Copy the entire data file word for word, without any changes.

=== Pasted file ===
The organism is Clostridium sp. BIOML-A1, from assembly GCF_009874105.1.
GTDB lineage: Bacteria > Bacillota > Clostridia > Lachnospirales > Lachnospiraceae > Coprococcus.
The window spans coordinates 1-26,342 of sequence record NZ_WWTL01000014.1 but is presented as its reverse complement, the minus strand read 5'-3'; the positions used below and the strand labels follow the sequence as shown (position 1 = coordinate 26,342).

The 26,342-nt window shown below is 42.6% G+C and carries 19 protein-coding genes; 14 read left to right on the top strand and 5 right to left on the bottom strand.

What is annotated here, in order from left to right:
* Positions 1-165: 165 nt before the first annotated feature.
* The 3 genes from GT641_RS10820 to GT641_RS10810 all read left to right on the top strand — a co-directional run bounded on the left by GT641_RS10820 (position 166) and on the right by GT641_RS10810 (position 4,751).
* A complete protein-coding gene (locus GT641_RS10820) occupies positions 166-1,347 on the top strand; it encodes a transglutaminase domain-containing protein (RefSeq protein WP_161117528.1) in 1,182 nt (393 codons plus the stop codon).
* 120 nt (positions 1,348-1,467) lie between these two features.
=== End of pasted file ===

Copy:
The organism is Clostridium sp. BIOML-A1, from assembly GCF_009874105.1.
GTDB lineage: Bacteria > Bacillota > Clostridia > Lachnospirales > Lachnospiraceae > Coprococcus.
The window spans coordinates 1-26,342 of sequence record NZ_WWTL01000014.1 but is presented as its reverse complement, the minus strand read 5'-3'; the positions used below and the strand labels follow the sequence as shown (position 1 = coordinate 26,342).

The 26,342-nt window shown below is 42.6% G+C and carries 19 protein-coding genes; 14 read left to right on the top strand and 5 right to left on the bottom strand.

What is annotated here, in order from left to right:
* Positions 1-165: 165 nt before the first annotated feature.
* The 3 genes from GT641_RS10820 to GT641_RS10810 all read left to right on the top strand — a co-directional run bounded on the left by GT641_RS10820 (position 166) and on the right by GT641_RS10810 (position 4,751).
* A complete protein-coding gene (locus GT641_RS10820) occupies positions 166-1,347 on the top strand; it encodes a transglutaminase domain-containing protein (RefSeq protein WP_161117528.1) in 1,182 nt (393 codons plus the stop codon).
* 120 nt (positions 1,348-1,467) lie between these two features.